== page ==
News & Views from 465 California Street

A Dangerous World

Clint Reilly
Jul
15
2008

To understand our shrinking planet, it is necessary to experience its complexities firsthand. But traveling the globe doesn’t always reassure us about the ideological and religious conflicts that still afflict the human race. A recent family vacation was a case in point.

Last Monday morning, my wife and I took our two young daughters to the Louvre Museum in Paris.

Visitors from all over the world, including the French themselves, jammed every wing of the museum. We had similar experiences at the Prado Museum in Madrid and almost everywhere else.

But behind the unrelenting tourist crush, police armed with machine guns lurked in the shadows. Heavy security checked every bag that passed through the gates.

A cadre of Angolan oil executives sponsored a conference at our hotel in Madrid. Police vans parked outside the entrance.

Nearby, OPEC – the Arab-dominated oil cartel – held a summit. The streets were filled with police guards in armored trucks.

In Istanbul the blue water of the Bosporus Strait resembles the San Francisco Bay. A bridge much like the Golden Gate connects the two sides of the city and incredibly, the continents of Europe and Asia.

Istanbul is a modern city that was once Byzantium and capital of the Ottoman Empire. A Muslim dominated democracy, Turkey is growing economically and politically and is working toward admission to the European Union.

Why then, the armed guards at every major shopping mall with security as tight as any Bay Area airport?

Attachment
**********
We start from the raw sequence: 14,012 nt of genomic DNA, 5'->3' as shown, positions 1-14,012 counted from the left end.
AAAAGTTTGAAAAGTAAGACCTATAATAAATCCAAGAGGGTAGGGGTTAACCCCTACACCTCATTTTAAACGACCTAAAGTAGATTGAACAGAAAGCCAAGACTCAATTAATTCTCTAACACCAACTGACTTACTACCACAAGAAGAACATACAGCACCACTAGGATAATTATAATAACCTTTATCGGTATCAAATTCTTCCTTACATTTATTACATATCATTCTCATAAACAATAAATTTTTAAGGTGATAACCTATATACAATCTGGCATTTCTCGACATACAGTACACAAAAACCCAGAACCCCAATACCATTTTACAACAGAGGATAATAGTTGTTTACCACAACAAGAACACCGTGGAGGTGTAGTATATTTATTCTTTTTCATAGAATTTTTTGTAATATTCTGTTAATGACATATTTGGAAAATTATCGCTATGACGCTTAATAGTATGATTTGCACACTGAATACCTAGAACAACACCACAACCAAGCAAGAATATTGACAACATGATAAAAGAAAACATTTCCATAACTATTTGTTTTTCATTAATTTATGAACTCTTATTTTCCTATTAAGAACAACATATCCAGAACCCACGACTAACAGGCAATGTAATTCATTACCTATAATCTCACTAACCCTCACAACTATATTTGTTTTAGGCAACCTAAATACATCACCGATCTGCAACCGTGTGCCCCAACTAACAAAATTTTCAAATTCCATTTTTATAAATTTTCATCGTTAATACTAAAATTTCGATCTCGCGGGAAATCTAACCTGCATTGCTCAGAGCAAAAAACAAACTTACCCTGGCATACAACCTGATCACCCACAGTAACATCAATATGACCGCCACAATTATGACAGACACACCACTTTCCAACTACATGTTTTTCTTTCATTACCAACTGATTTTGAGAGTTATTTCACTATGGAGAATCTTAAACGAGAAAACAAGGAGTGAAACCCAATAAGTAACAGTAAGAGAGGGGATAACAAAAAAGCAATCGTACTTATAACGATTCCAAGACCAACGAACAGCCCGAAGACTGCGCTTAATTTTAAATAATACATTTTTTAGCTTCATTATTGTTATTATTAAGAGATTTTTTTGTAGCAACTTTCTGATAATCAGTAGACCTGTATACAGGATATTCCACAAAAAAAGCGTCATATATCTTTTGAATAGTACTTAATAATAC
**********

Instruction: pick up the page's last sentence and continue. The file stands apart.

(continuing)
Machine guns, metal detectors and X-ray machines greet every patron who enters the marbled malls. Coordinated terrorist bombs killed 50 people in 2003 attacks at a Jewish synagogue, British bank and other targets.

Just days after we left Turkey, the government arrested two generals for allegedly plotting to overthrow the democratically-elected government of Islamic-leaning President Abdullah Gül and Prime Minister Recep Tayyip Erdoğan.

Simultaneously, a case is being prepared for the nation’s highest court to outlaw Gül and Erdoğan’s Justice and Development Party on grounds that its pro-Islamic policies violate Turkey’s historic division of church and state. The case has a chance of winning.

Finally, on July 9, a terrorist attack on the American consulate killed three police and three terrorists. I had driven by the consul’s residence only two weeks earlier with my wife and daughters.

Earlier in June, we visited the ancient temples of the Nile and Cairo’s majestic pyramids. We experienced the time-ravaged grandeur of 4,500-year-old monuments and the relics of the Egyptian Empire. They are a marvel as well as a reminder of the fragility of America’s world preeminence.

But in this 90-percent Muslim nation, a palpable concern remains that the 1997 terrorist attack that killed 63 tourists at Luxor could be repeated.

Armed guards wait at every stop. Army and police vans filled with weapon-wielding officers fill the streets from Cairo to the pyramids, and even within the austere temples along the Nile. At several major Cairo museums, armed police stood behind cast iron shields for protection.

My wife and I were chagrined to learn the anonymous gentleman accompanying our group to the airport was a police officer.

Egyptian leader Hosni Mubarak understands that his country depends heavily upon Western tourism to bolster its weak economy and declining standard of living.